Ashley Duchemin: That makes total sense, Patricia. That shame is something I’ve grappled with with my own identity. I identify as Dominican, afrodescendente, and mixed. My journey of how I have identified through the years has been a grueling process. Being of Dominican descent alone has so many layers of complexity built into claiming it as an identity, and I’m not only that, I’m mixed with a handful of European ethnicities that change depending on who I’m talking to in my father’s family. But because both of my parents are Dominican (my father is half) and the way I grew up, I most identify with that. And it’s no secret that many Dominicans have struggled, and continue to struggle, with anti-Blackness and colorism. For so long, that shaped the way I presented myself to the world. When I was younger, that meant denying ties to any Blackness, which was easy to do because I look so much like my father’s father’s side of the family and because of my last name. Plus he took me to get my first alisado (relaxer) at 5 years old, so from a young age, I understood in some sense that with straight hair I passed as white. As I got older, it meant educating myself, learning from those around me, and having hard conversations with my family, who to this day still struggle with their own anti-Blackness. I’ll never claim to know what it’s like to walk through the world as a dark-skinned person or as someone who is immediately perceived as Black, so I try not to center myself in those conversations, but it’s important to me to recognize and celebrate my roots in whatever way feels right to me.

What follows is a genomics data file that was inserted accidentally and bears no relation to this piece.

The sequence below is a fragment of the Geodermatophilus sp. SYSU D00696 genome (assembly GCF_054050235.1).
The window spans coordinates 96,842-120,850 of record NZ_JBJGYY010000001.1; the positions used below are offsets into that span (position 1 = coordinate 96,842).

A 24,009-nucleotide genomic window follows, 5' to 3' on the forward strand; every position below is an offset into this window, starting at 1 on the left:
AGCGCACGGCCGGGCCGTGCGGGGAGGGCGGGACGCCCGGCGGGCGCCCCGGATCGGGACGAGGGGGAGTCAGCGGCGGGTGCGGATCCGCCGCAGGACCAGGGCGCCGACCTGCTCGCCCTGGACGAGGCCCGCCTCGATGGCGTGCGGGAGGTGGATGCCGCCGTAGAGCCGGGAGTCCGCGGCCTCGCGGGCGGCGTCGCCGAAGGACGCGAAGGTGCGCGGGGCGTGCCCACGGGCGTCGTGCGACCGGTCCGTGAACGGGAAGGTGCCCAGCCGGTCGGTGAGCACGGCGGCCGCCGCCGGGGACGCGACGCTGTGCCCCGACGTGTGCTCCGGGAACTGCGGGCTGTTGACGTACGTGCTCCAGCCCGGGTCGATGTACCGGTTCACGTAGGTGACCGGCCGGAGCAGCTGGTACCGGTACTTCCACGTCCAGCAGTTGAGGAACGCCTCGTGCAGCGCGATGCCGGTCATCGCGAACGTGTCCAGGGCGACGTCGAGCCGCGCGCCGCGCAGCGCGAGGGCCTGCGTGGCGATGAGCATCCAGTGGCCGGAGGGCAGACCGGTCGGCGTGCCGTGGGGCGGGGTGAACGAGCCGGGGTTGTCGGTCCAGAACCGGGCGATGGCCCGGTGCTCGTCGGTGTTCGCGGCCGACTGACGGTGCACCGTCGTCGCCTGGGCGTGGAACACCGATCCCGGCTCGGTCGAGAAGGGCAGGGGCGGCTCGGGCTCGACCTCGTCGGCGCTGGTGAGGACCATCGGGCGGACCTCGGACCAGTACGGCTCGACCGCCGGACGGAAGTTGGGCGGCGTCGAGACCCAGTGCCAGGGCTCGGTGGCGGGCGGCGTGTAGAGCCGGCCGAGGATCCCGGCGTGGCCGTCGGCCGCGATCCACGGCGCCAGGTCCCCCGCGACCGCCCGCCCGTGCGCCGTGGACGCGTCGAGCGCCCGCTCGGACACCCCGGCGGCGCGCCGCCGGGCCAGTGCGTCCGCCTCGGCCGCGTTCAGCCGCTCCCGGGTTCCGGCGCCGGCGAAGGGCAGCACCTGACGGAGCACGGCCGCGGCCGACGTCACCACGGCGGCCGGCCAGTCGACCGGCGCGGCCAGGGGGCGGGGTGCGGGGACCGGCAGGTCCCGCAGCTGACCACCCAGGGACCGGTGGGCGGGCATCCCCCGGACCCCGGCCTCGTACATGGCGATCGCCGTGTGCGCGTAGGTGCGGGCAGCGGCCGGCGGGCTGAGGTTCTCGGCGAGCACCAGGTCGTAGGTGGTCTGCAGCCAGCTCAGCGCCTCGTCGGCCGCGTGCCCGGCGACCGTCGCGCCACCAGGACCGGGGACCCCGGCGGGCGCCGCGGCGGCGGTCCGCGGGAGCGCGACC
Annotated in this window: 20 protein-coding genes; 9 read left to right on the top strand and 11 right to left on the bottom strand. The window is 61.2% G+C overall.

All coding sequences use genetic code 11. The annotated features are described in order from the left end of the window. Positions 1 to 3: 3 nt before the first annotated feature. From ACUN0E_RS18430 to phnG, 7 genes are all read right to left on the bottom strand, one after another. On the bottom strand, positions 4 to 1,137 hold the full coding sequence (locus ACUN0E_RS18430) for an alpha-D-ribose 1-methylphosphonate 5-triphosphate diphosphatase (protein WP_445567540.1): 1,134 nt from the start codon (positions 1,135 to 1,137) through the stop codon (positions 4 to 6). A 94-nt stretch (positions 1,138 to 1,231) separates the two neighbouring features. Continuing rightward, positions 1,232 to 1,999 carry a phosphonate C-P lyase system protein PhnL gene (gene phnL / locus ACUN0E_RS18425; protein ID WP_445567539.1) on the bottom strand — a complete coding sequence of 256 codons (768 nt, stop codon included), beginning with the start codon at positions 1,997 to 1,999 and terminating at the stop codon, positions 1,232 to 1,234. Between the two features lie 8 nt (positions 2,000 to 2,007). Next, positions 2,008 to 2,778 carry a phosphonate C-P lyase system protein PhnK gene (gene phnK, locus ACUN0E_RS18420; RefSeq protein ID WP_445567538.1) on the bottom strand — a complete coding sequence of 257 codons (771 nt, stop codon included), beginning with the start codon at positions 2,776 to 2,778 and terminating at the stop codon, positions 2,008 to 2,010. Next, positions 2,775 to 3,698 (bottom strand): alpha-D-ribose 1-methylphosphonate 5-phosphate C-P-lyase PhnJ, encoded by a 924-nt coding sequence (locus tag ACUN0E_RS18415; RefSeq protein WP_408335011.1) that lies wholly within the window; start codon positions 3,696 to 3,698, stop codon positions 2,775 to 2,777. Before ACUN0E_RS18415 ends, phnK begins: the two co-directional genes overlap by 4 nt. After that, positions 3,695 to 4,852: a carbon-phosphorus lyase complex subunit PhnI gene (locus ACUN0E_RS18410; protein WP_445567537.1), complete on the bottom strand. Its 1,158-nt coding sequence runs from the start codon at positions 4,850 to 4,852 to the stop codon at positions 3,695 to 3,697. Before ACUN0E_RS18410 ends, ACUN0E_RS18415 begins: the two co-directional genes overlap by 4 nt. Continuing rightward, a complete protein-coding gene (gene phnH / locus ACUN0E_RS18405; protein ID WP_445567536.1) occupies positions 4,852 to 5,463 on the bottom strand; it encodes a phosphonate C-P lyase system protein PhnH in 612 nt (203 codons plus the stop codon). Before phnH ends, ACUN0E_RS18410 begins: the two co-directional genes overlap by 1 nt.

Soraya Membreno: Coming from Miami, everyone is from somewhere else. So for me, it’s always been about specificity: I’m Nicaraguan. I’m a first-generation Nicaraguan American. Now that I’ve moved around so much though, I find myself also repping Miami more than I ever did when I actually lived there. Not that it’s an identity, per se, but I try to be specific about where I’m coming from, especially as I’ve moved to other cities with their own distinctive Latinx culture. Like I just moved to LA, but I’m not going to pretend like I know LA just because I speak Spanish or whatever. It’s its own city with its own history and dynamics. I do have very strong opinions about Cuban pastries though.